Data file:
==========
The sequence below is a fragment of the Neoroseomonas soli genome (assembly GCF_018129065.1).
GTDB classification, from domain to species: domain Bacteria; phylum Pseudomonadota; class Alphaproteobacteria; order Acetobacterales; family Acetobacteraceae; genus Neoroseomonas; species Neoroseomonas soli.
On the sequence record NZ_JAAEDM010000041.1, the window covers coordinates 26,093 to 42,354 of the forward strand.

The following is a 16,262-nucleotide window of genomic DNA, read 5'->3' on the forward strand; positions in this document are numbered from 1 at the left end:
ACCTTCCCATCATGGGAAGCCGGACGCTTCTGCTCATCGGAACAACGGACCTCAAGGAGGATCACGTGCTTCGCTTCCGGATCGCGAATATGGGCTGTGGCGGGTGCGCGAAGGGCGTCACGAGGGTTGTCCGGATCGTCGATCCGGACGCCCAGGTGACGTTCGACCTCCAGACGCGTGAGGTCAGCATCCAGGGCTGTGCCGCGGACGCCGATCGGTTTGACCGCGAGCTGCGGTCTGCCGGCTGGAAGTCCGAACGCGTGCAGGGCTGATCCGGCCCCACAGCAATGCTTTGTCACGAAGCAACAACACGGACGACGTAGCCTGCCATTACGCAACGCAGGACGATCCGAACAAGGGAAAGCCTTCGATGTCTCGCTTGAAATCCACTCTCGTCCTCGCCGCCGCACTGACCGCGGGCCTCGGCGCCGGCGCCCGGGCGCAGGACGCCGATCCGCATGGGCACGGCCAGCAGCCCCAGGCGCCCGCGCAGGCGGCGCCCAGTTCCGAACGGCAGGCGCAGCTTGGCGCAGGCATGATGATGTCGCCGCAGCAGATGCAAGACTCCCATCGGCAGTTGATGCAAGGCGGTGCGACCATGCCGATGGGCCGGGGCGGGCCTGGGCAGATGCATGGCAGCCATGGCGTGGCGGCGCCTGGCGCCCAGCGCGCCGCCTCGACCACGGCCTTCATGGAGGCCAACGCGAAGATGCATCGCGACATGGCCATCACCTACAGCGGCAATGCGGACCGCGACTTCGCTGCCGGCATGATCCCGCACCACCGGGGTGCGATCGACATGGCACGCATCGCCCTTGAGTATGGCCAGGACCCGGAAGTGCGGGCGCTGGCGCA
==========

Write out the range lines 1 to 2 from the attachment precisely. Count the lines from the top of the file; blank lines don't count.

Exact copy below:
The sequence below is a fragment of the Neoroseomonas soli genome (assembly GCF_018129065.1).
GTDB classification, from domain to species: domain Bacteria; phylum Pseudomonadota; class Alphaproteobacteria; order Acetobacterales; family Acetobacteraceae; genus Neoroseomonas; species Neoroseomonas soli.